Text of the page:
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Half of UNRWA schools affected by conflict in the last five years
UNRWA showcases its innovative ‘Education in Emergencies’ response
Of the many tragedies occurring in the Middle East, the story of embattled schools may be one of the least well known. Front lines shift and run through school grounds, artillery rounds hit installations, incursions by armed forces or groups occur, and access is prevented or rendered impossible for young boys and girls, for whom education is a critical life-line.
Nearly half of the 692 schools run by the United Nations Relief and Works Agency for Palestine Refugees in the Near East, UNRWA, across the region have been impacted, attacked or otherwise rendered inoperable by conflict or violence in the last five years, according to a new report unveiled at the World Humanitarian Summit, taking place in Istanbul. “A staggering 302 schools have been directly affected,” said UNRWA’s Commissioner-General, Pierre Krähenbühl, in an article published this week.
Speaking at the Istanbul summit where protecting education is a major theme, Mr. Krähenbühl emphasized the courage and determination of UNRWA teachers, specialists and principals, who preserve access to learning for half a million Palestine refugee boys and girls despite these extremely adverse conditions.
“In our innovative ‘Education in Emergencies’ programmes, we deliver classes to tens of thousands of refugee children across the Middle East through ‘UNRWA TV’ broadcasts and interactive distance-learning modules. In Gaza, Lebanon, Syria and the West Bank, hundreds of specifically trained psychosocial counsellors work with deeply traumatized children to recover and move on with their lives. In many ways, we simply never give up,” he said.
UNRWA’s key message at the summit will be to highlight education as a major investment in dignity, human development and a measure of stability for Palestine refugees, who represent 40 per cent of those in the world's protracted refugee situations. Through education, UNRWA is able to look at young students not just as victims of conflict and injustice, but also actors of their own destiny, determined to make their contribution.
“Development action and emergency aid, expected to be a big theme at the Summit, live side-by-side under one roof in UNRWA,” said Mr Krähenbühl. “Our teachers become shelter managers during times of crisis and later return to being teachers. We offer short-term emergency support and long-term development as part of one, coherent intervention.”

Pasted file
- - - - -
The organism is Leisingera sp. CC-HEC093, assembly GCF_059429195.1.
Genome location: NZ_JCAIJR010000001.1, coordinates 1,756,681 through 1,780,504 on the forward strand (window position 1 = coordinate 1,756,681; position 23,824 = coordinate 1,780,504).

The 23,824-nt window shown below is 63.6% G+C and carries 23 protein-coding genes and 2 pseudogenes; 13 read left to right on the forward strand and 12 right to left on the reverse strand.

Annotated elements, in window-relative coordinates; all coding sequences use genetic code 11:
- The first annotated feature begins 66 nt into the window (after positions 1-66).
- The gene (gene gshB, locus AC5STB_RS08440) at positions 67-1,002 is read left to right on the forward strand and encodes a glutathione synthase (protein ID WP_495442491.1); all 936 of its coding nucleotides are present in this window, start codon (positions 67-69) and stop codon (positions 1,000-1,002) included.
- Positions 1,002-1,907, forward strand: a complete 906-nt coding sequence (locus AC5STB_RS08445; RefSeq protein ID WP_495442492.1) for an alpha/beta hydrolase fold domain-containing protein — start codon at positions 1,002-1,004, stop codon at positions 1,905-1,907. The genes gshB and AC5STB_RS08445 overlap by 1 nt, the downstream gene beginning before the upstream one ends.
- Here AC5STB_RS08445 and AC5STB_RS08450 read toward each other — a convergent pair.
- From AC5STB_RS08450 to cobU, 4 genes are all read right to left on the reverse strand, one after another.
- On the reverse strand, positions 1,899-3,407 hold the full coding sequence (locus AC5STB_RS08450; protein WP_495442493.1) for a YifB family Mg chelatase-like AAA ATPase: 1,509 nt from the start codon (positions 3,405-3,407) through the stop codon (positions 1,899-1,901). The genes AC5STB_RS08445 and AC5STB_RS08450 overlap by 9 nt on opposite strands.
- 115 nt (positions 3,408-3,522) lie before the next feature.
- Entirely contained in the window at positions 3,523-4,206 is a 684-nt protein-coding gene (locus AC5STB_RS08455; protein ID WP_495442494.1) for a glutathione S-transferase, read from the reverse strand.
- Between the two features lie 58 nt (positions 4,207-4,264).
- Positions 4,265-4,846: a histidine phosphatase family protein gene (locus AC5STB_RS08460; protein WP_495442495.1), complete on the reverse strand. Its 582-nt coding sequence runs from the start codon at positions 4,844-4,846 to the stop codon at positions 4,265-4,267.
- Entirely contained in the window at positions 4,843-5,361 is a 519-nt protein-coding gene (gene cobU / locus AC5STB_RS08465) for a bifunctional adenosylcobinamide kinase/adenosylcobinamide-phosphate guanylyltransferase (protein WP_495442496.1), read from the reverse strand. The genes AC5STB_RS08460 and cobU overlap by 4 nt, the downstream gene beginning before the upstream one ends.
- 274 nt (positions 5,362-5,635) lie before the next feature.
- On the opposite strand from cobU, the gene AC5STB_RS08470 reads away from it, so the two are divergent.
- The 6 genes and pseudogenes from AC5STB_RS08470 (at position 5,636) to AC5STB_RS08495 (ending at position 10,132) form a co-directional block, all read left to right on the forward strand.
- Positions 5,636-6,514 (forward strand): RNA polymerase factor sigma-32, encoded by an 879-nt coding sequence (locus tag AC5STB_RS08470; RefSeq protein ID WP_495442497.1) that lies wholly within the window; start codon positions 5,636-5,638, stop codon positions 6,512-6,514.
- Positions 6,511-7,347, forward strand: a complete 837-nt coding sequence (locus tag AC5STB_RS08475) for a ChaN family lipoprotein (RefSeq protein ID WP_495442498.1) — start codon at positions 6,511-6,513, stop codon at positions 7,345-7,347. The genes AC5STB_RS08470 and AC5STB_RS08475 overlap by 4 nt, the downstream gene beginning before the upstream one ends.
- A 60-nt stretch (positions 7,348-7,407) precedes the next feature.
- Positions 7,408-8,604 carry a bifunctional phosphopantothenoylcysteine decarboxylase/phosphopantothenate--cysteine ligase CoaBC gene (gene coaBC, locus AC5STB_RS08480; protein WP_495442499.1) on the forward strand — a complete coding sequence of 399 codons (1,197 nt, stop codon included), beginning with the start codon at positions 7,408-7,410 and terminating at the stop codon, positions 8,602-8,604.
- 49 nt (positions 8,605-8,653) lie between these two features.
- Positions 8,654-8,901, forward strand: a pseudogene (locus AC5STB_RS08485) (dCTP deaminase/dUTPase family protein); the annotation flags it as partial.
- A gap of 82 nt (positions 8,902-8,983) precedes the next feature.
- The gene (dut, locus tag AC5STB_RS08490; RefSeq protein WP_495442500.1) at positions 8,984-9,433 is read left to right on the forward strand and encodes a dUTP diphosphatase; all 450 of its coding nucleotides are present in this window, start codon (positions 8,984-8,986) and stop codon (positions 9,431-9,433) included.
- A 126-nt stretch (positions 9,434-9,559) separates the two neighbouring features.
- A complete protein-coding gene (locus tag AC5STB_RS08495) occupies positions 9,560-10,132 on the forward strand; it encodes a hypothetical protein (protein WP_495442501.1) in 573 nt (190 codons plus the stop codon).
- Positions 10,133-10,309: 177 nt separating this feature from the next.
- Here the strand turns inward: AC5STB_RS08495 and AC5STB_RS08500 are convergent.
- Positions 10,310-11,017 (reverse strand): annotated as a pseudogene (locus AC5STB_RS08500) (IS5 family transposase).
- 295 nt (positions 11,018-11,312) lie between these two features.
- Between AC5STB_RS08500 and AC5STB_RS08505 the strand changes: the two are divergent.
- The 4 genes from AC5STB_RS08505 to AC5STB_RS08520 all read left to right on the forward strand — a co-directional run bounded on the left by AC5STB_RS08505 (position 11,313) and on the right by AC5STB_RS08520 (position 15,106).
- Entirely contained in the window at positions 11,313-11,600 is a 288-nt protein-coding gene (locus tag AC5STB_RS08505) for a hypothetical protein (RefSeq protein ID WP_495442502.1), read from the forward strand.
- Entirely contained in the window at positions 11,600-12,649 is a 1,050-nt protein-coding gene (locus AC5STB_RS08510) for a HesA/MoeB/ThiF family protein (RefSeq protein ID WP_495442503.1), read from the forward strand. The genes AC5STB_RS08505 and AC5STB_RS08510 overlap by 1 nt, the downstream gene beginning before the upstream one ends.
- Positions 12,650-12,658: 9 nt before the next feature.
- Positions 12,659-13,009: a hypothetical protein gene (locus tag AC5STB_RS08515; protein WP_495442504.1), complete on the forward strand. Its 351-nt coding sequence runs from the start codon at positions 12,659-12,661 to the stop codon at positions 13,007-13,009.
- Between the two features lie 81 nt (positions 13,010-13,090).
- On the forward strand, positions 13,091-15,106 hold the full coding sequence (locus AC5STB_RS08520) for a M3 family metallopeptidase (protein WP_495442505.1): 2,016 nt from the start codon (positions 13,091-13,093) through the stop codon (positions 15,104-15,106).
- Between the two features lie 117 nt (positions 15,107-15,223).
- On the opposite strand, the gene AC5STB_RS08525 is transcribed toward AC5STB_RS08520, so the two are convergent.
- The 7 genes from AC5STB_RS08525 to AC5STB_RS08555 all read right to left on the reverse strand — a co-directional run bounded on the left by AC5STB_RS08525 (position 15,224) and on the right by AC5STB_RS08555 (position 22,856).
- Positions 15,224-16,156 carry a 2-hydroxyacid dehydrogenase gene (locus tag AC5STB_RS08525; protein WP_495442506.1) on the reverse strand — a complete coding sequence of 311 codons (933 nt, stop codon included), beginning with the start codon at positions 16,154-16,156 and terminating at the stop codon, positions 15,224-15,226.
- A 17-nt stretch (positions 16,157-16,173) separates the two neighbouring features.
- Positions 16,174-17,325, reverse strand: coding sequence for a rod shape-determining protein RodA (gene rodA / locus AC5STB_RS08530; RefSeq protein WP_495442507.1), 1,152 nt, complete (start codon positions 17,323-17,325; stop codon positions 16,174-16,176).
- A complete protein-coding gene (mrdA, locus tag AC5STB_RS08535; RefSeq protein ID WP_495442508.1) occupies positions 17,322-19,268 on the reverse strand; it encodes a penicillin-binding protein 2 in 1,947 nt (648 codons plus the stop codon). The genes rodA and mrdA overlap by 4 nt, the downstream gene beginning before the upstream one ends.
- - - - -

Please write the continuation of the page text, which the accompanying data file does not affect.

The UNRWA report details “deeply disturbing” attacks on schools in Syria, Gaza, Lebanon and the West Bank and presents testimonies of some of the children affected. Mr. Krähenbühl called on states and non-state parties to “refrain from such attacks, to respect the civilian character of UN installations and to spare the lives of children, civilians and humanitarian workers. For children, education is a passport to dignity and protecting schools against the effects of conflict and violence will be a key test of the world's ability to deliver on the commitment to ‘leave no one behind.’”
“For more than six decades, UNRWA has been an essential part of the world's humanitarian system,” said Mr. Krähenbühl. “All too often we have seen first-hand the terrible human cost of conflict. We therefore endorse the Secretary-General’s call for a strengthening of political leadership to prevent and end war and human displacement. This includes the conflict between Israel and Palestine in accordance with international law and UN resolutions.”
Mr. Krähenbühl concluded that “at the Summit, UNRWA will join initiatives such as the ‘Grand Bargain’ on humanitarian financing between humanitarian actors and donors in the hope that means can be mobilized to preserve and improve its investment in education for hundreds of thousands of Palestine refugee children. It is their future and their humanity that is at stake and, as the UN Secretary-General's report reminds us, there is but ‘One Humanity.’”
Note to Editors
For copies of the report, the article by Pierre Krähenbühl, for information about UNRWA’s work and for interview requests with Mr. Krähenbühl, please contact UNRWA Spokesperson, Chris Gunness, on firstname.lastname@example.org
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UNRWA is confronted with an increased demand for services resulting from a growth in the number of registered Palestine refugees, the extent of their vulnerability and their deepening poverty. UNRWA is funded almost entirely by voluntary contributions and financial support has been outpaced by the growth in needs. As a result, the UNRWA programme budget, which supports the delivery of core essential services, operates with a large shortfall. UNRWA encourages all Member States to work collectively to exert all possible efforts to fully fund the Agency’s programme budget. UNRWA emergency programmes and key projects, also operating with large shortfalls, are funded through separate funding portals. UNRWA is a United Nations agency established by the General Assembly in 1949 and mandated to provide assistance and protection to some 5.4 million Palestine refugees registered with UNRWA across its five fields of operation. Its mission is to help Palestine refugees in Jordan, Lebanon, Syria, West Bank, including East Jerusalem and the Gaza Strip achieve their full human development potential, pending a just and lasting solution to their plight. UNRWA services encompass education, health care, relief and social services, camp infrastructure and improvement, protection and microfinance.
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